For two decades after French withdrawal in 1958 the country was governed according to socialist-style economic management. Agriculture was collectivized and private commerce and industry repressed. . Denied French assistance, Guinea contracted loans and economic and trade agreements with the Soviet Union and the People’s Republic of China. Guinea expelled the US Peace Corps in 1966 because of alleged involvement in a plot to overthrow President Touré.  When it failed to become a full economic partner in the Soviet bloc, in 1984, a major reform movement gained political power and reforms were instituted aimed at developing a modern market economy. The collective farms were abolished, state-owned enterprises were liquidated, compulsory marketing through state agencies was abolished, food prices were decontrolled. Guinea turned to France and other Western countries for capital and technical assistance. Although the reforms were largely successful, the economy has not flourished due to high levels of debt, unemployment, and underemployment.

Touré died on 26 March 1984 while undergoing cardiac treatment at the Cleveland Clinic in the US. Prime Minister Louis Lansana Béavogui then became acting president, pending elections that were to be held within 45 days. On 3 April, however, just as the Political Bureau of the ruling Guinea Democratic Party (PDG) was about to name its choice as Touré’s successor, the armed forces seized power, denouncing the last years of Touré’s rule as a “bloody and ruthless dictatorship.” The constitution was suspended, the National Assembly dissolved, and the PDG abolished. The leader of the coup, Col. Lansana Conté, assumed the presidency on 5 April, heading the Military Committee for National Recovery (Comité Militaire de Redressement National—CMRN).

Conté, was famously corrupt: he referred to his ministers, not without affection, as “thieves,” and once remarked, “If we had to shoot every Guinean who had stolen from Guinea there would be no one left to kill.”

Under pressure locally and abroad, Guinea embarked on a transition to multiparty democracy, albeit with considerable reluctance from the military-dominated government. It legalized parties in April 1992, but did not really allow them to function freely. It postponed presidential elections for over a year (until 19 December 1993) and then annulled the results from two Malinké strongholds, claiming victory with 51.7% of the vote.

The greatest threat to Conté’s power came in February 1996, when mutineers commanded tanks, fired upon the presidential palace, and seized the president. The palace was all but destroyed, and some 30 to 50 people were killed, many of them civilians by stray bullets. Conté was able to strike a deal with the mutineers, agreeing to establish a multiparty grievance committee that was disbanded before it could issue its final report. No one received a death sentence, though 38 soldiers received sentences, 34 of them colonels, majors, captains, and lieutenants. Only six were Susu, and four of them received the lightest sentences. Conté gave in to the mutineers’ demands by doubling soldiers’ pay and taking over the defense department himself.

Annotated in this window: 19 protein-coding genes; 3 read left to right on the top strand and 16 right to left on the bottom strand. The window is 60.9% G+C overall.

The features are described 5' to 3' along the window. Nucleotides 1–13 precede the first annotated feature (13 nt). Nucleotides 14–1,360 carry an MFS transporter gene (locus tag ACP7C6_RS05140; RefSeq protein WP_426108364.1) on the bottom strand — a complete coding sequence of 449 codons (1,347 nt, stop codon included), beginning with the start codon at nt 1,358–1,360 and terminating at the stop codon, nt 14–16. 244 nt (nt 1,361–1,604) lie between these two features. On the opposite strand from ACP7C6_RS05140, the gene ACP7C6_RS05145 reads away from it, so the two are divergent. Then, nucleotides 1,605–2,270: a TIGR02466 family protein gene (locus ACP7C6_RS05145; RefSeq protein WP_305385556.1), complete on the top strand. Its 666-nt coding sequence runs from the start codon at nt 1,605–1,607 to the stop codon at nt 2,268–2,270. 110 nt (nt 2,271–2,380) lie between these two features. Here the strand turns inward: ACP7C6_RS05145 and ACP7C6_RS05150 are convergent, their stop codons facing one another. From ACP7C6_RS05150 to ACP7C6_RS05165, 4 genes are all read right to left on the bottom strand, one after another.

Beginning in September 2000, the Revolutionary United Front (RUF) rebel army, backed by Liberian President Charles Taylor, commenced large-scale attacks into Guinea from Sierra Leone and Liberia. The RUF, known for their brutal tactics in the near decade-long civil war in Sierra Leone, operated with financial and material support from the Liberian Government and its allies. After the initial attacks in September 2000, President Conté, in a radio address, accused Liberian and Sierra Leonean refugees living in the country of fomenting war against the government. Soldiers, police, and civilian militia groups rounded up thousands of refugees, some of whom they beat and raped. Approximately 3,000 refugees were detained, although most were released by year’s end.

Conté remained in power until his death on 23 December 2008.  Several hours following his death, Moussa Dadis Camara seized control of Guinea as the head of a military junta.[8] On 28 September 2009, the junta ordered its soldiers to attack people who had gathered to protest any attempt by Camara to become President.[9] The soldiers went on a rampage of rape, mutilation, and murder. On 3 December 2009, an aide shot Camara during a dispute about the rampage of September 2009. Camara went to Morocco for medical care. Vice-President (and defense minister) Sékouba Konaté flew back from Lebanon to run the country in Camara’s absence. On 12 January 2010 Camara was flown from Morocco to Burkina Faso. After meeting in Ouagadougou on 13 and 14 January, Camara, Konaté and Blaise Compaoré, President of Burkina Faso, produced a formal statement of twelve principles promising a return of Guinea to civilian rule within six months. It was agreed that the military would not contest the forthcoming elections, and Camara would continue his convalescence outside Guinea.[14] On 21 January 2010 the military junta appointed Jean-Marie Doré as Prime Minister of a six-month transition government, leading up to elections.

The presidential election was set to take place on 27 June and 18 July 2010, it was held as being the first free and fair election since independence in 1958. The first round took place normally on 27 June 2010 with ex Prime Minister Cellou Dalein Diallo and his rival Alpha Condé emerging as the two runners-up for the second round. However, due to allegations of electoral fraud, the second round of the election was postponed until 19 September 2010. A delay until 10 October was announced by the electoral commission (CENI), subject to approval by Sékouba Konaté. Yet another delay until 24 October was announced in early October. Elections were finally held on 7 November. Voter turnout was high, and the elections went relatively smoothly. 16 November 2010, Alpha Condé, the leader of the opposition party Rally of the Guinean People (RGP), was officially declared the winner. He had promised to reform the security sector and review mining contracts if elected.